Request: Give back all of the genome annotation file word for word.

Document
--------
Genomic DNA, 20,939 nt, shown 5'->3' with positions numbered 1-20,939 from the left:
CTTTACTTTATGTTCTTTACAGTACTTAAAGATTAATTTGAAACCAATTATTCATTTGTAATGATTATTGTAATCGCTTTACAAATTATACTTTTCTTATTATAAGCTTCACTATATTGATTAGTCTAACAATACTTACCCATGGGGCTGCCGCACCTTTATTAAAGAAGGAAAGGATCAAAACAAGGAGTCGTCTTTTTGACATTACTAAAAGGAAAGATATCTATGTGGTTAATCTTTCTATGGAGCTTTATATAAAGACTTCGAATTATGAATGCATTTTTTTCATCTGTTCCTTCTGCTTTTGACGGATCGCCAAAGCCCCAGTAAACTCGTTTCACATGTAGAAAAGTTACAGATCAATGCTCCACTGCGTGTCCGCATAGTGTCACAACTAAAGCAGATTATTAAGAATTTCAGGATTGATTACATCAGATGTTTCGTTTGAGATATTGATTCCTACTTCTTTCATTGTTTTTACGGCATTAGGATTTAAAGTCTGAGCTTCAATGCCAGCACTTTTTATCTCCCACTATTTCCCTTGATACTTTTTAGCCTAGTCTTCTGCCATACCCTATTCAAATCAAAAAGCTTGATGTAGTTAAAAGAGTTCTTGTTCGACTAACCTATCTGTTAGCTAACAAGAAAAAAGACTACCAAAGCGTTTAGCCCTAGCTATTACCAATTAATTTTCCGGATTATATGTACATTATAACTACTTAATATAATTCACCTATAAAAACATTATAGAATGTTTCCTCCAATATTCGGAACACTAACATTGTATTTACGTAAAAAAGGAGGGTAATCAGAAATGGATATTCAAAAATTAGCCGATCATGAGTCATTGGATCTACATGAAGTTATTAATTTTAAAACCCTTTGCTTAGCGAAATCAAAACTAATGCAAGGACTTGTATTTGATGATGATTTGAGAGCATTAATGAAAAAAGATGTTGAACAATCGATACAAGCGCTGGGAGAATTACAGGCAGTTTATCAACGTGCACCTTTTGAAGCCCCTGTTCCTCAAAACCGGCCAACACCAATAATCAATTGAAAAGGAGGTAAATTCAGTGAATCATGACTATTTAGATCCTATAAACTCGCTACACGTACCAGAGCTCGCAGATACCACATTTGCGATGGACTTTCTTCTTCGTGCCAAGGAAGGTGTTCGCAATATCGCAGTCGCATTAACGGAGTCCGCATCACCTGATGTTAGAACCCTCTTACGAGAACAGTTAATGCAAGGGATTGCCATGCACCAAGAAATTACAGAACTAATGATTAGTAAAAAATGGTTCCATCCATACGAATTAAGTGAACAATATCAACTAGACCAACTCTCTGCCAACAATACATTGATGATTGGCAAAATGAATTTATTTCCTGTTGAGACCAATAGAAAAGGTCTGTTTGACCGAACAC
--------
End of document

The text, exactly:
Genomic DNA, 20,939 nt, shown 5'->3' with positions numbered 1-20,939 from the left:
CTTTACTTTATGTTCTTTACAGTACTTAAAGATTAATTTGAAACCAATTATTCATTTGTAATGATTATTGTAATCGCTTTACAAATTATACTTTTCTTATTATAAGCTTCACTATATTGATTAGTCTAACAATACTTACCCATGGGGCTGCCGCACCTTTATTAAAGAAGGAAAGGATCAAAACAAGGAGTCGTCTTTTTGACATTACTAAAAGGAAAGATATCTATGTGGTTAATCTTTCTATGGAGCTTTATATAAAGACTTCGAATTATGAATGCATTTTTTTCATCTGTTCCTTCTGCTTTTGACGGATCGCCAAAGCCCCAGTAAACTCGTTTCACATGTAGAAAAGTTACAGATCAATGCTCCACTGCGTGTCCGCATAGTGTCACAACTAAAGCAGATTATTAAGAATTTCAGGATTGATTACATCAGATGTTTCGTTTGAGATATTGATTCCTACTTCTTTCATTGTTTTTACGGCATTAGGATTTAAAGTCTGAGCTTCAATGCCAGCACTTTTTATCTCCCACTATTTCCCTTGATACTTTTTAGCCTAGTCTTCTGCCATACCCTATTCAAATCAAAAAGCTTGATGTAGTTAAAAGAGTTCTTGTTCGACTAACCTATCTGTTAGCTAACAAGAAAAAAGACTACCAAAGCGTTTAGCCCTAGCTATTACCAATTAATTTTCCGGATTATATGTACATTATAACTACTTAATATAATTCACCTATAAAAACATTATAGAATGTTTCCTCCAATATTCGGAACACTAACATTGTATTTACGTAAAAAAGGAGGGTAATCAGAAATGGATATTCAAAAATTAGCCGATCATGAGTCATTGGATCTACATGAAGTTATTAATTTTAAAACCCTTTGCTTAGCGAAATCAAAACTAATGCAAGGACTTGTATTTGATGATGATTTGAGAGCATTAATGAAAAAAGATGTTGAACAATCGATACAAGCGCTGGGAGAATTACAGGCAGTTTATCAACGTGCACCTTTTGAAGCCCCTGTTCCTCAAAACCGGCCAACACCAATAATCAATTGAAAAGGAGGTAAATTCAGTGAATCATGACTATTTAGATCCTATAAACTCGCTACACGTACCAGAGCTCGCAGATACCACATTTGCGATGGACTTTCTTCTTCGTGCCAAGGAAGGTGTTCGCAATATCGCAGTCGCATTAACGGAGTCCGCATCACCTGATGTTAGAACCCTCTTACGAGAACAGTTAATGCAAGGGATTGCCATGCACCAAGAAATTACAGAACTAATGATTAGTAAAAAATGGTTCCATCCATACGAATTAAGTGAACAATATCAACTAGACCAACTCTCTGCCAACAATACATTGATGATTGGCAAAATGAATTTATTTCCTGTTGAGACCAATAGAAAAGGTCTGTTTGACCGAACAC